That's false - undoubtedly the biggest myth in all of passenger railroading. Loss per-passenger statistics are completely meaningless ("made-up") figures, often compiled by passenger rail critics to make rail look bad, always misleading - sometimes deliberately. Look at it this way: If you sell even one more ticket for todays train, does it lose more money or less? Operating costs don't change a penny by putting a warm body in an otherwise empty seat, nor do you save anything by hauling around passenger cars with a bunch of empty seats. Just like any business you want to maximize revenue; Since your operating costs are largely fixed, the more tickets you sell, the smaller the operating loss. The mistaken $200 per-passenger argument makes it sound like you lose more money the more people you carry.

                              What various groups do, to create this little piece of fiction, is divide the trains total operating loss for the year by the annual number of passengers carried. Even if they got the total loss numbers right, the per-passenger statistic would still be meaningless because not all passengers travel the same distance or pay the same fare, nor do they consider overhead (capital) costs which still must be paid even if you didn't operate that one train. The figures are also too easily manipulated. If you have 300 passengers today with a (fictitious) $200 loss per person, then you can cut that loss almost in half by giving away an additional 300 tickets.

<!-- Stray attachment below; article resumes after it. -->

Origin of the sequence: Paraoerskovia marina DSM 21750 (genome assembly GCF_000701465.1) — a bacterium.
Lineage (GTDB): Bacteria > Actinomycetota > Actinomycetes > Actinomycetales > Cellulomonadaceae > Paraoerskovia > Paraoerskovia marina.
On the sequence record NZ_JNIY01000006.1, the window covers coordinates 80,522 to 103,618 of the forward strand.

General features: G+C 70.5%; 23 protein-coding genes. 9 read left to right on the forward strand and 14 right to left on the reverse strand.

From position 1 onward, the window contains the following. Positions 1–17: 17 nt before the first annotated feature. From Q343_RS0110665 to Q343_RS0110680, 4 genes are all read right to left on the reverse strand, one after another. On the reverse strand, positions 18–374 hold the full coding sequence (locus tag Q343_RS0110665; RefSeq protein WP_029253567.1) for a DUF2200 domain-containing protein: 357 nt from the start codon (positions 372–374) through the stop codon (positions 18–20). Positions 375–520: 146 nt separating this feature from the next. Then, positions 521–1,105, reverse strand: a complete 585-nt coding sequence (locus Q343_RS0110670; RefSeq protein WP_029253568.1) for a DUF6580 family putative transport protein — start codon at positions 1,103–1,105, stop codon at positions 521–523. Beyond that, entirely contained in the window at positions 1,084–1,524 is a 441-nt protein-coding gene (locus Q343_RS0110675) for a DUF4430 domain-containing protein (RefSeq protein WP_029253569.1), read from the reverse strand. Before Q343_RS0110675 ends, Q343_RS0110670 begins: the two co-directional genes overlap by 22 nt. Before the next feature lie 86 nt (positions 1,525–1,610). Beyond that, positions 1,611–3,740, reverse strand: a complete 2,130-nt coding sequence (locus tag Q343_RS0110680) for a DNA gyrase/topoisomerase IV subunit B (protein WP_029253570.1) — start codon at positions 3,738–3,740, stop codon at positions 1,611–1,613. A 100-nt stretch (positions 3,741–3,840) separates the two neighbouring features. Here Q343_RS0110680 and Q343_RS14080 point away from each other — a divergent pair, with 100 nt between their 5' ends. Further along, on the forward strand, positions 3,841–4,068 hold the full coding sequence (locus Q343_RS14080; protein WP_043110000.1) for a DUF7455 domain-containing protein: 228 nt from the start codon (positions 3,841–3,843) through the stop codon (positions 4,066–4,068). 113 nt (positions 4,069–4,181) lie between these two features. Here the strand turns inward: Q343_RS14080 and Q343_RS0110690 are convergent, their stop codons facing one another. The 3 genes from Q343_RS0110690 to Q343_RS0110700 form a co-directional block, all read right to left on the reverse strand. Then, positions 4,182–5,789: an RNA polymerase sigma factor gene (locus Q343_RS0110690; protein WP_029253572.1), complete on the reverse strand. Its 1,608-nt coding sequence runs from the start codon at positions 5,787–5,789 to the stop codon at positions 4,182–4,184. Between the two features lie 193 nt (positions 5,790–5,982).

All passenger trains lose money - and that includes Acela (formerly Metroliner) service. The only way you can claim Acela is profitable is by conveniently forgetting to include certain (and significant) capital costs in the calculation. Indeed, Northeast Corridor capital costs included, it costs far more to subsidize supposedly profitable Acela than it does the entire national network of supposedly money-losing long-distance trains.

                              Now, I fully agree you need well developed public transit to feed the corridor or HSR routes. Lynx isn't going to cut it, and even a connection to Sun Rail is marginal, at best.

                              Comment


                              • #75
                                Re: WDW to provide 50 acres of free land for high speed train

                                Originally posted by CaliforniaAdventurer View Post
                                Why are you so intent on derailing these plans?
                                If you mean me... its because I believe in spending money to actually achieve results. Not just spend money now, to lose money later. It's called looking beyond just tomorrow.
                                Check out my blog - Coreplex: Rambling from inside the Grid


                                Am I evil? yes, I am
                                Am I evil? I am man, yes, I am

                                Originally posted by sleepyjeff
                                Disneyland was meant to be sipped not chug-a-lugged